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Sunday Scribblings #34: Attempting Other Things

This week, I (or someone at home) was trying my hand at attempting other things, at home, and on my blog. Staying home is not something new for me, but watching and reading about so many who are trying out new things or trying out forgotten hobbies, is definitely inspiring. And while I do not think I will emerge from this like a glorious butterfly out of a cocoon, I certainly hope to not feel like I got back from a long staycation at the least.

sunday scribblings

Poetic Sundays

The Forms so Far

Concrete Poetry using the Loop (a little)

I love drawing, I love poetry; I also love all those different shaped poetic forms. So it was but natural I had to try out concrete poetry. I also loved reading about the form called the Loop. So in today’s feature, I have tried out both forms – emphasis on the tried – and the Loop, just in one part of the poem. But there you have it, two forms for you today.

What is Concrete Poetry?

Concrete poetry, one of the many ‘shape’ poetry forms, is one whose visual appearance matches the topic of the poem. The words themselves, their arrangement, the font, or a combination of all these form shapes to illustrate the poem’s subject or an aspect of the same.

The visual presentation enhances the effect of the poem’s subject and/or the poet’s intent to the reader. Another closely related form is the calligram. And word clouds are kind of an example of concrete poetry as well.

Here are a couple of popular examples:

George Herbert‘s “Easter Wings” (1633)

And a calligram

A Calligram about the Eiffel Tower

What is Loop Poetry?

Loop Poetry is a poetic form where the lines loop into each other through words. That is, the last word of the first line of the poem becomes the first word of the second line, and so on. The most common variation has no syllabic count, has stanzas of four lines with a rhyme scheme of abcb, and any number of stanzas.

For more details, example and variations, check out ShadowPoetry’s Loop Poetry page.

My Example Poem

Here is my attempt. No calligraphy here so definitely more concrete poetry than calligram, though I am not sure it is either!:) And the first stanza (which is at the bottom of the page/image) is the loop form. Follow the arrows to read the poem.

I tried to fit my rather wordy poem into the images, both of which convey my poem’s subject – Books! I wrote this onto paper as well as did the whole illustration in a hurry just a couple of hours ago, please ignore any issues, with typos or the handwriting… 🙂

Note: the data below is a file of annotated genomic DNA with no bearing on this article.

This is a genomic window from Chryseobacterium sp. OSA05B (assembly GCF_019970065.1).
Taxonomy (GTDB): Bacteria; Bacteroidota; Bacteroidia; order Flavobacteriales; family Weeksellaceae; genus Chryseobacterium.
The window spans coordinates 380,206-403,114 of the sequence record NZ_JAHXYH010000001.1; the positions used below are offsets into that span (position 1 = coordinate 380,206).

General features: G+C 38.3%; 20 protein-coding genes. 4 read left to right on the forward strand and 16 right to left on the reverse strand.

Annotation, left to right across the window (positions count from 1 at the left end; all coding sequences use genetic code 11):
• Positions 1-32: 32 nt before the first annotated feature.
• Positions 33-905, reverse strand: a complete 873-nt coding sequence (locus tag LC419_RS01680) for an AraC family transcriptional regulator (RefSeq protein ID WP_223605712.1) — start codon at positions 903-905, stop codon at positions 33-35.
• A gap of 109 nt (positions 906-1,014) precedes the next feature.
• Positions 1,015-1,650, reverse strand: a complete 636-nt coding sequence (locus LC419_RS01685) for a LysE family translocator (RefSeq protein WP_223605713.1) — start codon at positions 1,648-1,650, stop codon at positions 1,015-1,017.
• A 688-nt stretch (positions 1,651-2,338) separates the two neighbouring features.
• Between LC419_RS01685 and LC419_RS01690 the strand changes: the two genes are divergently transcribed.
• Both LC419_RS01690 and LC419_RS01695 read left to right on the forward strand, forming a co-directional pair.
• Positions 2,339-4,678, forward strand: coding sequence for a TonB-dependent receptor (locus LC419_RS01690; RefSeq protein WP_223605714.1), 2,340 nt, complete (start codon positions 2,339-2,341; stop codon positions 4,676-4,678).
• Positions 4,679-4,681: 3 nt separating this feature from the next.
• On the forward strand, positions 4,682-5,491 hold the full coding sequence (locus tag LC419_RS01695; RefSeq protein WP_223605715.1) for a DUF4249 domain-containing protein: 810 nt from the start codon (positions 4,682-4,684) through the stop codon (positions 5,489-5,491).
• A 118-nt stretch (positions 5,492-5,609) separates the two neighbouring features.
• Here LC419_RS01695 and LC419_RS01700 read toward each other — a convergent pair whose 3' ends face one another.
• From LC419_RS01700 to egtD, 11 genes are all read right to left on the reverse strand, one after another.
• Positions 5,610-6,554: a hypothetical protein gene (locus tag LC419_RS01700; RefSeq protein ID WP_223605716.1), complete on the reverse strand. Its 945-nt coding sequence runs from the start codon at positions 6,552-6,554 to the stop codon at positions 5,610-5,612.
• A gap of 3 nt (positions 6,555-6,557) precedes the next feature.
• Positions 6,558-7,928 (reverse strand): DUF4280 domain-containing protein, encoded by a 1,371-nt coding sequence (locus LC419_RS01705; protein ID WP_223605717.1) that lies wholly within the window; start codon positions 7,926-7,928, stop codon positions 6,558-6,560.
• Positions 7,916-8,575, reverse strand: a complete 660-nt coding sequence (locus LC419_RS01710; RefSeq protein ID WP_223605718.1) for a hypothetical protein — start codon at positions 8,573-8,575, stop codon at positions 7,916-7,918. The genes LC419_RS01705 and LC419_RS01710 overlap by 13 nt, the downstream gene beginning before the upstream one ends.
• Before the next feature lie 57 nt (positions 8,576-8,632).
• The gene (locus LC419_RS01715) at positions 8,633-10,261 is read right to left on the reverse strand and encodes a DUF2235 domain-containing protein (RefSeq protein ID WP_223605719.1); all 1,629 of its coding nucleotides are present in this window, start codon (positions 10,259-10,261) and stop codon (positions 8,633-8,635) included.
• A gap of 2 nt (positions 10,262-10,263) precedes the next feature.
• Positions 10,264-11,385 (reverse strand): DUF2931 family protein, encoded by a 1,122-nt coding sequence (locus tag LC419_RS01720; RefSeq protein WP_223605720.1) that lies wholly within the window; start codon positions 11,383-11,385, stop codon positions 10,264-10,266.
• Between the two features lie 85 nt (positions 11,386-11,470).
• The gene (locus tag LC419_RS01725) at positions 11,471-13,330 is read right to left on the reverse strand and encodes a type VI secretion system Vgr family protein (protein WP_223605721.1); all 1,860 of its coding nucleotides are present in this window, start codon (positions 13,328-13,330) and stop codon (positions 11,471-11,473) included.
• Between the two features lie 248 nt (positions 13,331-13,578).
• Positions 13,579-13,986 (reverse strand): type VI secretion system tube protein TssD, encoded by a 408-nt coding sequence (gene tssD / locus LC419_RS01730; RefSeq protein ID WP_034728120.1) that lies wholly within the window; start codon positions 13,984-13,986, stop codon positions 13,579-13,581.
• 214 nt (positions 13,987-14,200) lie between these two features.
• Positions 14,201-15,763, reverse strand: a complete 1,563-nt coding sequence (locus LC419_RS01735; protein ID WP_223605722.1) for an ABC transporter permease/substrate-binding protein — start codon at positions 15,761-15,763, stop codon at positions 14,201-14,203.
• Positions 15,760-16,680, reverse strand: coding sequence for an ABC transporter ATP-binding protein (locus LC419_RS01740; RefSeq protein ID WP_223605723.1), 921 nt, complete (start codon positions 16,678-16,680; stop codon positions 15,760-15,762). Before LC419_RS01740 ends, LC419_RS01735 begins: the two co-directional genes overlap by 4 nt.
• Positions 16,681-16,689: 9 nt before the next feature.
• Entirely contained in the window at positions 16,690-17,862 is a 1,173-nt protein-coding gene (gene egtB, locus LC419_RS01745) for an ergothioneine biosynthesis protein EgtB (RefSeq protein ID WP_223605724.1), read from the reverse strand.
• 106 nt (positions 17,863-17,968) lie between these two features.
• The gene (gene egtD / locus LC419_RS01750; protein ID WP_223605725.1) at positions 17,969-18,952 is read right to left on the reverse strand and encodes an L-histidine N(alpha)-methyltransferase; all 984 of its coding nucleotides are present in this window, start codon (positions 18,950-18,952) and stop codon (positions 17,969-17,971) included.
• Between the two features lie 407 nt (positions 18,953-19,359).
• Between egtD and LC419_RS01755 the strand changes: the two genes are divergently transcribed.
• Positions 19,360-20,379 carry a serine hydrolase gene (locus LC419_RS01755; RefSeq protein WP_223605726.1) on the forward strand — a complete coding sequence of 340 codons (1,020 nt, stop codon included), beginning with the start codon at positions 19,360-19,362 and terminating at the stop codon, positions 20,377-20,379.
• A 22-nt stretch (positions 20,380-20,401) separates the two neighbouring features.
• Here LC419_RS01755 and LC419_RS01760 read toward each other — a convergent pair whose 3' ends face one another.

And if you are unable to read it, then I have the poem itself following this image!

poem

Bookish Journeys
Sitting right here
Here on this chair you might see me
Me however, I am elsewhere
Elsewhere on a wondrous journey.
I have opened a book, you see
And hidden away in its story
Up the magical faraway tree
And 20000 leagues under the sea.
I came upon elves and goblins
In secret gardens with robins
Twisting turning paths I traveled
Leading myself to long-ago castles
With princesses who were knights
In disguise, and naughty sprites
Who gamboled on the edge of the lake
Of dreams. I took a bite of the cake
With the note that said ‘eat me’
I tumbled through a love story
Where a nightingale sang sweetly
As it perched upon the faraway tree
I shared a cup of tea with Anne
Performed a play with the March family
And then…well, as I chanced upon another story
Had to close the book back to reality!

– Vidya

h/t: Poetry4Kids and ShadowPoetry

Last Week

On My Blog and Home-front

We picked the few cherries that appeared on our tree before the squirrels could get to them. Our cherry tree has not grown since we first planted it -unfortunately, as we learned much later – in the wrong spot. But it manages to produce about a dozen or so cherries each year!

cherries on the tree

Attempting Other Things

I attempted a couple of different posts this week, including one about cooking;

we (rather, my 14 yo) baked our first homemade loaf of bread using this recipe here; and it was really wonderful. We devoured it in minutes, thankfully not before I took a few pics.

homemade artisan bread

And I tried to draw a couple more things. Attempted to incorporate the Madhubani art form with a quote and inspiration from a childhood favorite The Secret Garden

madhubani art inspired by secret garden quote

My Most Recent Posts

MyPhotoADay

Here are a few selections from my insta-feed this past week.

Upcoming

On My Blog and Home-front

Will be using DIY neem oil pesticide to protect the plants in our garden. And hope the pests stay away. While I hope to catch up on those other challenges this week on my blog.

And those celebrations…

Here are a smattering of this week’s many celebrations:

Wrapping up my Sunday Scribblings

So dear reader, this was it for my Sunday Scribblings. I would love to hear your comments on my post and if you had any favorite from the posts this week. And which of these days do you plan to celebrate (or any other)? 

Linking this to the Sunday Post over at the Caffeinated Reviewer and the Sunday Salon.

9 thoughts on “Sunday Scribblings #34: Attempting Other Things

  1. Your poem is beautiful in both text and illustration. I love your theme of books, and I love the composition of it. Wonderful.

    The Anne Frank quote has inspired me to see if I can find and read her book. The threat of the virus is terrible, surely, but the threats Anne faced were much more daunting. I find a lot of comfort these days in reading stories of others’ more awful times.

    I want to post a photo now and then on Instagram. I need to take my camera with me when we walk, I think.

    I hope you have a good week.

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